International Journal of Heat and Mass Transfer, Vol.66, 324-333, 2013
Heat and mass transfer in landfills: Simulation of the pile self-heating and of the soil contamination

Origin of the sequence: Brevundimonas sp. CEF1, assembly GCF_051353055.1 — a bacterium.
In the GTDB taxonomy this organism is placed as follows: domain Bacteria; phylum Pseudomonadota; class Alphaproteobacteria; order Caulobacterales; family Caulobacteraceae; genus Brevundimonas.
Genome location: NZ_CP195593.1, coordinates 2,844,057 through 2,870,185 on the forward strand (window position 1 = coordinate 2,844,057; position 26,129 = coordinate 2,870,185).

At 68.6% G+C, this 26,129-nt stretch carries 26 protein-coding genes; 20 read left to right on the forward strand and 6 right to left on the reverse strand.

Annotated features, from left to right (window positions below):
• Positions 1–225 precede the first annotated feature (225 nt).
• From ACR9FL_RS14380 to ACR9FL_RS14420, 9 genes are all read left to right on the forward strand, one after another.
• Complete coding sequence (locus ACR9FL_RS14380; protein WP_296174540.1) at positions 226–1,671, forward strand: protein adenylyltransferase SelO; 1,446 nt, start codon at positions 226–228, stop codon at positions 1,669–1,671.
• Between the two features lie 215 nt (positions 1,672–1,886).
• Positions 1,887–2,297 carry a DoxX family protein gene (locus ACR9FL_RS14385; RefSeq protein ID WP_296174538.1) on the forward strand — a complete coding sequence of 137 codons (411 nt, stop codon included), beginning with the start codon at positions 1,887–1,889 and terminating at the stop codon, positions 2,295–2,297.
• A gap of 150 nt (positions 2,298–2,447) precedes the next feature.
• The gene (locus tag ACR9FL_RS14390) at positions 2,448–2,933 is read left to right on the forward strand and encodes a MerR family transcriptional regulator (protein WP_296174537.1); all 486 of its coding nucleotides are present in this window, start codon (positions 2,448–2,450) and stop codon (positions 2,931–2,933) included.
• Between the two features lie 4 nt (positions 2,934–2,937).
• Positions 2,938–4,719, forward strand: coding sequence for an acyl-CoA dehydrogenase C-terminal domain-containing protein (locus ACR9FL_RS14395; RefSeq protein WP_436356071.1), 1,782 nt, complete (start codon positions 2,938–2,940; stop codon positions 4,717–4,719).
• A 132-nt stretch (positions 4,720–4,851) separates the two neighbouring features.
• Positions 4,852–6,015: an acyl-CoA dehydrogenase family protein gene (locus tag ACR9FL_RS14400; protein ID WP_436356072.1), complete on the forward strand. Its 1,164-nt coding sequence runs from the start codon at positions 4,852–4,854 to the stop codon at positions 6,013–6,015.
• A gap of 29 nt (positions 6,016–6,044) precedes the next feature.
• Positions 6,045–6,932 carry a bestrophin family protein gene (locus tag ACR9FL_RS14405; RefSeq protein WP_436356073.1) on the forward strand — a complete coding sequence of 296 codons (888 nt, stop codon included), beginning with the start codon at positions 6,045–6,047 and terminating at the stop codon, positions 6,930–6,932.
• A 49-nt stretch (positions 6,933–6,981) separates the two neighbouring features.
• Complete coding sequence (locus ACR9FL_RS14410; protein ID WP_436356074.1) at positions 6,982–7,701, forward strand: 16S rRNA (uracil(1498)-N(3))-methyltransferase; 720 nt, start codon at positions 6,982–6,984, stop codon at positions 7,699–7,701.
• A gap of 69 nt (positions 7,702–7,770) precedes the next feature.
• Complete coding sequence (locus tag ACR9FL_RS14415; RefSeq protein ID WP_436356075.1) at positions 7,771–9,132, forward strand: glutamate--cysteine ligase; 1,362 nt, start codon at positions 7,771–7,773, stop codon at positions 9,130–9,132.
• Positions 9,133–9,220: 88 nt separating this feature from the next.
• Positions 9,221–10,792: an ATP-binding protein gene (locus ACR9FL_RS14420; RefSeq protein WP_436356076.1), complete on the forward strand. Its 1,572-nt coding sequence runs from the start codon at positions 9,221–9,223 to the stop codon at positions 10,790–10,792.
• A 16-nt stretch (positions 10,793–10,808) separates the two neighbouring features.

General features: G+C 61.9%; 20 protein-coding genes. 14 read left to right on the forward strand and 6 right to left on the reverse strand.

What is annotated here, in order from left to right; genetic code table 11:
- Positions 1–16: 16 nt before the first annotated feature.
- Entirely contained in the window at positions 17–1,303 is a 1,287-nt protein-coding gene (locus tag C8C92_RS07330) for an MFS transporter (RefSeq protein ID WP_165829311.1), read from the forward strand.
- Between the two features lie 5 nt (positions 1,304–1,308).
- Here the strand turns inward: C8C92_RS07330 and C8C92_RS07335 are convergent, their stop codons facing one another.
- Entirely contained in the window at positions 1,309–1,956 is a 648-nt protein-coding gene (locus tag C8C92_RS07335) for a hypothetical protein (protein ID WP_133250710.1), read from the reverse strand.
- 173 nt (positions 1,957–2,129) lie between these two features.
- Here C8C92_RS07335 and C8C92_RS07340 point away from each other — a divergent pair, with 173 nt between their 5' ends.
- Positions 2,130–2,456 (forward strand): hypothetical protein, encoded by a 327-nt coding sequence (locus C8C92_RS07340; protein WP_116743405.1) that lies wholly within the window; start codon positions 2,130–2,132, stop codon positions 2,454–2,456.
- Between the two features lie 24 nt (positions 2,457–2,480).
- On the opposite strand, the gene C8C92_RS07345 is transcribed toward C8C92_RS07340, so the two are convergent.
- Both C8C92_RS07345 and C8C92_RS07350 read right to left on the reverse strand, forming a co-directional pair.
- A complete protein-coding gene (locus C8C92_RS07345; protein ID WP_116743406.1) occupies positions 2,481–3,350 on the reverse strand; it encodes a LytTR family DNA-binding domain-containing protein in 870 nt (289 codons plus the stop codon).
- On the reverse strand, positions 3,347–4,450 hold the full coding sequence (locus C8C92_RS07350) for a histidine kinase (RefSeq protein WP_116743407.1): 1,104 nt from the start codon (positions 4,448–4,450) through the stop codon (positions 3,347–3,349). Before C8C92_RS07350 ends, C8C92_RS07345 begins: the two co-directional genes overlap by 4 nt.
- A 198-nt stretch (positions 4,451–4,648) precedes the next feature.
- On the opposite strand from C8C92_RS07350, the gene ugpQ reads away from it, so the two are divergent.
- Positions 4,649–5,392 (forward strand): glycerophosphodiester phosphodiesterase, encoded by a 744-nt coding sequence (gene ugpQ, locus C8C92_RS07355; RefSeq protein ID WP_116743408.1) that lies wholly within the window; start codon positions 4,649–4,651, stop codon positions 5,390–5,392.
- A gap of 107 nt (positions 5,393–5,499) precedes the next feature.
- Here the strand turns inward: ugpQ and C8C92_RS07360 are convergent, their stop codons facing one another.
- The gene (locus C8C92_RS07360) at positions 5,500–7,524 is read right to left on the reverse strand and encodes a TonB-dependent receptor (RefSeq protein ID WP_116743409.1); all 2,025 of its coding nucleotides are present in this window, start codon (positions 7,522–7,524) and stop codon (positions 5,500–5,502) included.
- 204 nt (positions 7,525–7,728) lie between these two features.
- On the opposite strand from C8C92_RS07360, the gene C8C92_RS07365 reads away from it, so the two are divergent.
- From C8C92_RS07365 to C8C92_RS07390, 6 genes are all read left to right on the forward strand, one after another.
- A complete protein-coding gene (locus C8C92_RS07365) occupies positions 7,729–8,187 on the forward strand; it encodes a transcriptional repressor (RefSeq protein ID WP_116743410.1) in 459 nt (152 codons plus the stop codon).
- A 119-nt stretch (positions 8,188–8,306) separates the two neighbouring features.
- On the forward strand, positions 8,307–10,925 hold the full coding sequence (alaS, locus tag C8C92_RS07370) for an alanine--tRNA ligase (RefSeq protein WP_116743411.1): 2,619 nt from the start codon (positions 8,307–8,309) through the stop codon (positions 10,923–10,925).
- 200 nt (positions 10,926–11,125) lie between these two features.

The unsteady 20 heat and mass transfer of waste piles in landfill sites in which self-heating of piped material occurs and the effect on the soil below them are studied. A simplified mathematical model that includes temperature, water content, oxygen and solute (ammonium) concentration is proposed. Inside the pile, the biological and chemical reactions increase the temperature whilst consuming oxygen. Here the solute and water content are not solved for. In the soil, ammonium leaching from the landfill site into the surrounding soil is considered. Therefore, a diffusion partial differential equation (PDE) system without cellulose consumption and with source terms is considered and only temperature, oxygen and solute concentration are solved for. An Arrhenius equation is used to calculate the effect of temperature on the solute hydrodynamic parameters of the soil. The mathematical model is solved for the ammonium, oxygen concentration and temperature in thesoil by means of the finite volume method. In the soil the water content is considered to be in steady state. Comparisons between analytical and numerical results for the 20 solute equation allow the algorithm to be validated. A mesh study is carried out in order to verify the algorithms convergence and to decrease the simulation time. The effect of the soil type on energy generation and mass transfer in the pile and the soil hollow depth in which the waste pile is placed are analyzed. When the soil thermal diffusion is lower, the time over which self-heating inside the pile takes place is so shorter, as expected. The hollow depth where the waste pile is placed may be related with the solute concentration near the interface air/soil and infiltration depth in the soil. In all cases, the ammonium concentration infiltrated through the hole located in the landfill base, at the interface air/soil, on both sides, has not increased. (C) 2013 Elsevier Ltd. All rights reserved.